Do Instrumental Variables Belong in Propensity Scores?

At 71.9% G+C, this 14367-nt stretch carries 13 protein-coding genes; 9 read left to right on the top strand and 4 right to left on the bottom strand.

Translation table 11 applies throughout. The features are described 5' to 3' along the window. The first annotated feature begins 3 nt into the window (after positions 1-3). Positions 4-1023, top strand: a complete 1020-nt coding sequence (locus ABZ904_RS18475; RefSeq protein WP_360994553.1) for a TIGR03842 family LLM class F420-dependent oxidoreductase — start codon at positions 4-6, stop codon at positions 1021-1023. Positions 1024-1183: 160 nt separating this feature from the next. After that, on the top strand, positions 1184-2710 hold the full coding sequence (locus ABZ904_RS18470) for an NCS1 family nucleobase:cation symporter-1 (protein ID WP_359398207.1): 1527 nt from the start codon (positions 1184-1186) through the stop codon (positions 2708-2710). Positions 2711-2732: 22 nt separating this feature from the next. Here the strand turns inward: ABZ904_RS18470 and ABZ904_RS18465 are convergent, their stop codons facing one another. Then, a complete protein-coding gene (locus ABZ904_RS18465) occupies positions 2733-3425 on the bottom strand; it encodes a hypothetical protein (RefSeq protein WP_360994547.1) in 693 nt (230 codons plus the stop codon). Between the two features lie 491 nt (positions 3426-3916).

Propensity score matching is a popular way to make causal inferences about a binary treatment in observational data. The validity of these methods depends on which variables are used to predict the propensity score. We ask: "Absent strong ignorability, what would be the effect of including an instrumental variable in the predictor set of a propensity score matching estimator?" In the case of linear adjustment, using an instrumental variable as a predictor variable for the propensity score yields greater inconsistency than the naive estimator. This additional inconsistency is increasing in the predictive power of the instrument. In the case of stratification, with a strong instrument, propensity score matching yields greater inconsistency than the naive estimator. Since the propensity score matching estimator with the instrument in the predictor set is both more biased and more variable than the naive estimator, it is conceivable that the confidence intervals for the matching estimator would have greater coverage rates. In a Monte Carlo simulation, we show that this need not be the case. Our results are further illustrated with two empirical examples: one, the Tennessee STAR experiment, with a strong instrument and the other, the Connors' (1996) Swan-Ganz catheterization dataset, with a weak instrument.
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